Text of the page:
Volksbühne Berlin am Rosa-Luxemburg-Platz

Glanz und Elend der Kurtisanen

by René Pollesch adapted from Honoré de Balzac

Some writers will stage being a writer using a coffee mug, a typewriter and a cigarette. I know a few of them and I believe it’s a good thing, since the writer cannot be found within you. Those who believe in it are a nuisance merely by insisting on the idea of a true self, not because they smoke or drink coffee. These are different types of nuisances and they should be distinguished. No, one could say those using the coffee mugs and cigarettes and typewriters, they perform being a writer. And that at least could be taken as an expressive intention. I would even say they are the ones who take their job seriously. As opposed to those writers who do not seriously get their job done: Expressionless in their self-absorption, they exude earnestness, which merely indicates an absence of appropriate means to access the world. Wasn’t there a self once serving as tool to access the world? What has happened to it? Since writers are mostly self-absorbed, it is difficult for them to give a clear picture of what defines them as a person, which is why playing the game with cigarettes and typewriters is a good thing. At least these guys make no pretence. It is only the ones absorbed in their inner selves who do the pretending. Then you get self-obsessed people acting to be writers, though without the appropriate means. Yet writing cannot be pretended.

You know, as I was waiting once to attend a theatre play I watched a famous actress, Fiona Shaw, get out of a taxi by the stage door just moments before the show was due to start. She was very late to arrive but in no hurry at all. Getting out of the taxi she carried at least ten shopping bags with Chanel and Vuitton labels – very elegantly, it was an extremely glamorous appearance. I myself felt there was barely time to finish the cigarette I was smoking. I continued to smoke rather frantically, knowing what I owed to the street. Just like her. I was wondering, though, if it were even worth seeing the play. Would she be in such a generous performing mood during the show, too? After all, it’s not always possible. When are you capable of generously giving, anyway? Surely not at eight o’clock sharp when the curtain rises. I went in anyway, and there they all were eagerly waiting for her appearance. Then the curtain opened in exaggerated pendulum movements, probably contrived by this totally overrated guy, Stephen Daldry, although the show wasn’t produced by him. And there she was: Fiona Shaw standing naked with hanging shoulders and wet hair, letting out an ear-piercing scream. I was most impressed, of course, by the swiftness of her metamorphosis. The metamorphosis she had gone through exchanging one stage with the next. I dreaded to think of her transformative powers, how little time it would take her to fall out of bed and get on the stage. In bed she probably was as naked as onstage. And I couldn’t be bothered by the difference it made. Because wearing the same outfit at home or on stage are, obviously, two completely different things. And what seemed to be so entirely different – her getting out of a taxi in the street and her standing naked on stage later on – was, of course, exactly the same. Out in the street, everyone had secretly bowed and paid homage to her performance. Needless to say, there didn’t form a group of onlookers, but the people around were fascinated by the grandeur of her presentation at the stage door. Just how full of respect for the passers-by it was! If she had stepped out of the taxi in a jute bag and slipped over a piece of naked skin in the dressing room, the spectators who missed the spectacle of her getting out of the taxi, would have been just as impressed by her performing an ancient woman naked. And rightly so - why not? She obviously has all the appropriate means and sophistication. No one expects her to just be herself in the theatre. Yet in the street, people unfortunately do. When actors take their final bow in tears because they imagine themselves to be still in character, then all I can say is: no, even in their role they have always been themselves. It is a huge misunderstanding that the question comes up again and again: ‘How did the stage role impact you’, rather than asking how they impacted on the role. A fine staging act in the street is not comparable to those self-absorbed actors, whose selves no longer serve as a means of getting to know a role, but merely cause them to immerse themselves more in their selves. Yet people keep asking them: ‘What did the role do with you?’ Why aren’t they asking what they do with the role? (René Pollesch)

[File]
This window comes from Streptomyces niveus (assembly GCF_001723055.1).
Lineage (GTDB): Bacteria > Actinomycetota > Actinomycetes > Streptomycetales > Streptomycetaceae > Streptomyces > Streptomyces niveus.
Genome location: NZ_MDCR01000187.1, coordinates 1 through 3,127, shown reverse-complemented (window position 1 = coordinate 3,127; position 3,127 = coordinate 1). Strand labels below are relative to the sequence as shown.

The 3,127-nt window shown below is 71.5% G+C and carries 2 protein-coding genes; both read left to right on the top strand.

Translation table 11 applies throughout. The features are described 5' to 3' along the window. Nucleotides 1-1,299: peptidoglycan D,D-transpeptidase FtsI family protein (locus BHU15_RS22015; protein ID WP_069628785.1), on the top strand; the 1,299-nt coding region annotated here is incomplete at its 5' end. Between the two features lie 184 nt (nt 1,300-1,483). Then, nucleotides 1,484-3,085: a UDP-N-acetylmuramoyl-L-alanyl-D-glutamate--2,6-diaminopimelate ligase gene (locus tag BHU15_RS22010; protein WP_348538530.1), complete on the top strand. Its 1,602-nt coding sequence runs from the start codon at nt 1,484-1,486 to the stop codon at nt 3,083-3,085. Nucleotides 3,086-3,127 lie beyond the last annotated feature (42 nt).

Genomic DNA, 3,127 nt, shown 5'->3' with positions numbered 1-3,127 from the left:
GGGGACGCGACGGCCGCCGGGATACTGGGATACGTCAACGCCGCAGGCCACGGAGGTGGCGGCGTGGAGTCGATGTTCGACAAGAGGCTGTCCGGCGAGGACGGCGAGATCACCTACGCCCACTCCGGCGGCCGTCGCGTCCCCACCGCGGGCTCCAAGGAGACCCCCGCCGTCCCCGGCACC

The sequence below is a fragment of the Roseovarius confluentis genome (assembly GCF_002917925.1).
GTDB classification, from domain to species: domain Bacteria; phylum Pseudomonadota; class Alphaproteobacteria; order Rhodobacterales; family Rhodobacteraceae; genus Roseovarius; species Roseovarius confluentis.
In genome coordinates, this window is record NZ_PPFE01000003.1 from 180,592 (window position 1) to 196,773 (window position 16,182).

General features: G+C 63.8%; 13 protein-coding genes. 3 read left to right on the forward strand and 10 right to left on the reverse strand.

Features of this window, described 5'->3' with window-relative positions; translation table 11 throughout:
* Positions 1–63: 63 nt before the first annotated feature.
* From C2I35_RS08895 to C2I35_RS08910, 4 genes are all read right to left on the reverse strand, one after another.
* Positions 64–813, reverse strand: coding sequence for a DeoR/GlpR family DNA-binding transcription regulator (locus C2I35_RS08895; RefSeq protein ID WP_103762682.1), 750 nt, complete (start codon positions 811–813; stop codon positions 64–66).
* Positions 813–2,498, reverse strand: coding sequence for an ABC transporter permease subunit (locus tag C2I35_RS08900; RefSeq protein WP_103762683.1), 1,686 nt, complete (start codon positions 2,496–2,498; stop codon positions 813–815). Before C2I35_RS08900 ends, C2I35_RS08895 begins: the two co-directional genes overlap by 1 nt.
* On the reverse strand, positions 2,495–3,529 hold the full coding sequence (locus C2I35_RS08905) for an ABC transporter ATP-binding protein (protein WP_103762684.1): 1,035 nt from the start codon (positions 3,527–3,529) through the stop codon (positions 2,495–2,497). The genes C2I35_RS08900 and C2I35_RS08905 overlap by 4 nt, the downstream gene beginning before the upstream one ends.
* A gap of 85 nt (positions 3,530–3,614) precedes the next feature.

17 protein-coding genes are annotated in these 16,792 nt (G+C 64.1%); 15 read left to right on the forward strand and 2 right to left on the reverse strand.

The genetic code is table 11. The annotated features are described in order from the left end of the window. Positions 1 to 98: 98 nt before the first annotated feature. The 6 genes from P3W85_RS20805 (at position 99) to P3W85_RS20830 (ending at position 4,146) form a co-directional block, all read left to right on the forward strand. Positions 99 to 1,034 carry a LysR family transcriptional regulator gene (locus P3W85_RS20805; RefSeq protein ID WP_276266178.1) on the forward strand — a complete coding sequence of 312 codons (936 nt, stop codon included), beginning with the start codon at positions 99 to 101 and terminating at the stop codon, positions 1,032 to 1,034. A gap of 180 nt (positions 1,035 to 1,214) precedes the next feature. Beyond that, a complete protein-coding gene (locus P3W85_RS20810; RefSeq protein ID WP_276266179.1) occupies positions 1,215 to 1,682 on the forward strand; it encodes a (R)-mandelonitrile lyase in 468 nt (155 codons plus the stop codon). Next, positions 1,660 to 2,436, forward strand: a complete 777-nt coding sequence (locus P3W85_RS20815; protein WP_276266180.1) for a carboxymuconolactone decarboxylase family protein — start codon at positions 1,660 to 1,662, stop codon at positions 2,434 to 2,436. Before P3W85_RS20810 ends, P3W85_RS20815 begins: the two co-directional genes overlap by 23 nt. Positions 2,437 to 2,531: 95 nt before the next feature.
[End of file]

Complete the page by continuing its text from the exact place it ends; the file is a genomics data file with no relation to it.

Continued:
Duration: 1h 30min


With: Franz Beil, Christine Groß, Birgit Minichmayr, Trystan Pütter and Martin Wuttke

Director: René Pollesch
Stage Designer: Bert Neumann
Costumes: Tabea Braun
Light Design: Lothar Baumgarte
Dramaturgy: Anna Heesen

Trompe l'amour (nach Balzac. Regie: Martin Wuttke)
La Cousine Bette (nach Honoré de Balzac. Regie: Frank Castorf)

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Inspiration by

Bobby Womack - Across 110th Street
Morrissey - First of the Gang to Die
AC/DC - Thunderstruck
Michel Fugain & Le Big Bazar - Nous sommes
Jerry Goldsmith - The Calling/The Neighborhood
The City of Prague Philharmonic Orchestra & Richard Hein - Melancholia: Proloque (from "Tristan und Isolde Prelude")
Don Davis - Main Title / Trinity Infinity of Matrix OST
Gérard Manset - Revivre